Despite Mexico’s Exit, Telvisa Carries on in Brazil

Mexico may have suffered a stunning heartbreaker in the Round of 16 of the FIFA World Cup, but the nation’s rights-older Televisa is far from done in Brazil. Televisa, which shares Mexico’s World Cup rights with TV Azteca, has dramatically ramped up the scale of its production in Brazil compared to four years ago in South Africa and continues to send home top-flight pitch coverage to the soccer-hungry nation.

“This production is bigger compared to the 2010 World Cup and much bigger than [the 2012 Olympics in] London where we did not even had space inside of IBC, we were in the parking lot with our control rooms,” says Elias Rodriguez, Director General of Operations of Grupo Televisa and Televisa’s Director of Operations and Engineering. “It is a very large production for us.

Televisa has rolled out about 220 staffers to produce eight different programs per day, ranging from World Cup specific coverage to general sports and even news coverage. Compared to South Africa, Televisa is producing three additional programs: overviews of each match, replays of full matches, and in-depth interviews.

Inside its 900-sqaure-meter area at the IBC in Rio de Janeiro, Televisa has erected two studios (80 and 400 square meters, respectively) and two dedicated control rooms, as well as two off-tube announce booths. In addition, Televisa has rolled out two mobile units and three SNG trucks from Mexico.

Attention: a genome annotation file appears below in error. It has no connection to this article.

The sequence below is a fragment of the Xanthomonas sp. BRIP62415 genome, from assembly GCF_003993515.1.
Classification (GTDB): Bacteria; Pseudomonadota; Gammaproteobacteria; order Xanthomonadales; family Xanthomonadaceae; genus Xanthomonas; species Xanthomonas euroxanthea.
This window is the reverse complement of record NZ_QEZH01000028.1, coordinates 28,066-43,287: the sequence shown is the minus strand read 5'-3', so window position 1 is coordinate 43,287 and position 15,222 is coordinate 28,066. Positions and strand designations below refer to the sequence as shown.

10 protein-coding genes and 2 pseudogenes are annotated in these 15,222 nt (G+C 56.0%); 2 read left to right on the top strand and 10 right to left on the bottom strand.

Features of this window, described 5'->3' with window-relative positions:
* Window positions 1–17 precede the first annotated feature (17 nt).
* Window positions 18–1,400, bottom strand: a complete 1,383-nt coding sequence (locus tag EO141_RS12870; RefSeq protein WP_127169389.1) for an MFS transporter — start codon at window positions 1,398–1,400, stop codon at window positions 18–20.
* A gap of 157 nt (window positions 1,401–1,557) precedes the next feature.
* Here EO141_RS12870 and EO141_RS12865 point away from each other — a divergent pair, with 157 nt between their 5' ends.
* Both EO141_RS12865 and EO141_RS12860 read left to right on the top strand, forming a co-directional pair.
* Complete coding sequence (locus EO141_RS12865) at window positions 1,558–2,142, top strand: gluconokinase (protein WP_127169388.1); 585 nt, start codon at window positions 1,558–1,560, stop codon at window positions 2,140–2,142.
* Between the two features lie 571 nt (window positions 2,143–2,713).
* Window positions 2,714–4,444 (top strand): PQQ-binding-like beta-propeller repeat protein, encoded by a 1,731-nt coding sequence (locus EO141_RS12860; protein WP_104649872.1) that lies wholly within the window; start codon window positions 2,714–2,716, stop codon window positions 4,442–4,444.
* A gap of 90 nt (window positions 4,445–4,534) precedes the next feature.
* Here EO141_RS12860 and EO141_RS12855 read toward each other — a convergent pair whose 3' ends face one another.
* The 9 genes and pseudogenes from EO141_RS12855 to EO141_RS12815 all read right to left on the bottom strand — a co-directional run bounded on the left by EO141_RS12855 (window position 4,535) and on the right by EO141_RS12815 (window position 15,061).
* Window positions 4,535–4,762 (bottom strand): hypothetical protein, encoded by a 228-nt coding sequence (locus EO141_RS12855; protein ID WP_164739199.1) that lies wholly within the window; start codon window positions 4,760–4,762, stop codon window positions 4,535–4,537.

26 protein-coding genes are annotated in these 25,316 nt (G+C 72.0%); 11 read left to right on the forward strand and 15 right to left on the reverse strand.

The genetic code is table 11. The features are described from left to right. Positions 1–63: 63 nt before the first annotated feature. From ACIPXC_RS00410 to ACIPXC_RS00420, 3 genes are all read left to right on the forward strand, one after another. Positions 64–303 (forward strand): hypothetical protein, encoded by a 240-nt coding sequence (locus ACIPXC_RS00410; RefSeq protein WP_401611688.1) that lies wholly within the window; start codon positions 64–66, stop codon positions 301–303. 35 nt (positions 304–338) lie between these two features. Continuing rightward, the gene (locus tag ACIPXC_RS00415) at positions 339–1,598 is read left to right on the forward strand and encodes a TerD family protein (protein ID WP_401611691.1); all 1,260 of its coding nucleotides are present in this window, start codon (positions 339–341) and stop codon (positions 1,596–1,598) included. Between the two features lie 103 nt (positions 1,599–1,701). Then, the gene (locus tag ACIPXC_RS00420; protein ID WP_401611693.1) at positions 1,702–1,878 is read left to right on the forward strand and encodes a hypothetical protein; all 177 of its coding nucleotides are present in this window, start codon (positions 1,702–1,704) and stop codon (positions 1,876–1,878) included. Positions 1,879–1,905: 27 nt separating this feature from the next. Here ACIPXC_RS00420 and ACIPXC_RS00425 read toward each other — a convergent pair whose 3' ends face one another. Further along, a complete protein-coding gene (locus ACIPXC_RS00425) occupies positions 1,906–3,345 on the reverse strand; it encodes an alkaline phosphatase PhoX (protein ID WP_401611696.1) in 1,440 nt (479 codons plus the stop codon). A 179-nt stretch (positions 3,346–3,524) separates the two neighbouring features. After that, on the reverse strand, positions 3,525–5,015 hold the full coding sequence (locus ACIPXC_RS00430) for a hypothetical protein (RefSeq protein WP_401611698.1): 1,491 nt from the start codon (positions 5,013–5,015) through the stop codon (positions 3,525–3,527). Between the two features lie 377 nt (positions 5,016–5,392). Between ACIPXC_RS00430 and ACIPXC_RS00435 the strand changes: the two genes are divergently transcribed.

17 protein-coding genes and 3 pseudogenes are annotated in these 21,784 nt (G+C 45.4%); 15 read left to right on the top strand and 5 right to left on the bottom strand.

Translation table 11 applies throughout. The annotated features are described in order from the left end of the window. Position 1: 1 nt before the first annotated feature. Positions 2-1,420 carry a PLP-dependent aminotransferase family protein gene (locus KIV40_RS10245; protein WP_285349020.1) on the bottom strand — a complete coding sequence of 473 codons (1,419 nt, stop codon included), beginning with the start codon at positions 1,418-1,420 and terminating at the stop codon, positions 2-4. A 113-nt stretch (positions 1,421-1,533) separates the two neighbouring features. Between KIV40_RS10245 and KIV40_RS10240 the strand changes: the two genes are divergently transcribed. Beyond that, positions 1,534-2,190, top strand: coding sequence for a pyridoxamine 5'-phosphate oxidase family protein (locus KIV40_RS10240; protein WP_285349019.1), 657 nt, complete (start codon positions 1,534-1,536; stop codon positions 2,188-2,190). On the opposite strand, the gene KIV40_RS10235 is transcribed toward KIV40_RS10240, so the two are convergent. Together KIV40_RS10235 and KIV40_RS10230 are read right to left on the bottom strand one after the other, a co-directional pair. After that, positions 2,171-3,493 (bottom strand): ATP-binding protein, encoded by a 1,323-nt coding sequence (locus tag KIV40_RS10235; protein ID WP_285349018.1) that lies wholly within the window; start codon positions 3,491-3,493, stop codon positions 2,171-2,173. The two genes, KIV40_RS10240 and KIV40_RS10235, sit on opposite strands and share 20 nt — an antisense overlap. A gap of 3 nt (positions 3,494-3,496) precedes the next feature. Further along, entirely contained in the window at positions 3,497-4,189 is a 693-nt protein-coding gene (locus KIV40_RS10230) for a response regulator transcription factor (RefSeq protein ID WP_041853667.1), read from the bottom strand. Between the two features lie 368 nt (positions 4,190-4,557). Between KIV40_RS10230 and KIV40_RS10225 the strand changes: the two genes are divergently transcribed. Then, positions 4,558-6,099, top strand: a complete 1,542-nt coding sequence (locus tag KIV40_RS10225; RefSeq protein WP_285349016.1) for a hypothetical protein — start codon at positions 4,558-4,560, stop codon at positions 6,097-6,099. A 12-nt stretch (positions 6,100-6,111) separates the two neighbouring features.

“The biggest changes [of the] production in Brazil are we have more equipment, we brought two production Trucks from Mexico and 3 SNGs, and we are using new software Adobe Anywhere editing software,” says

With the Adobe Anywhere collaborative-workflow platform, Televisa Adobe can utilize apps like Premiere Pro CC and After Effects CC together between Brazil and Mexico City using centralized media and assets. It relies on the GPU-powered Mercury Streaming Engine, which allows users to use full-res, high-data-rate files even over low- bandwidth connections.

The control rooms feature Snell & Wilcox switchers, Calrec audio consoles, EVS replay servers, a Miranda router, and Vizrt graphics, while the studios are equipped with Sony cameras. In terms of editing software, Televisa utilizes a mix of Apple Final Cut Pro and Adobe Premiere (in conjunction with Adobe Anywhere), and has a fleet of Quantum servers on hand for storage.

As for ENG, Televisa has deployed 15 Panasonic P2 cameras and large team to cover the sights and sounds from off the pitch throughout Brazil.

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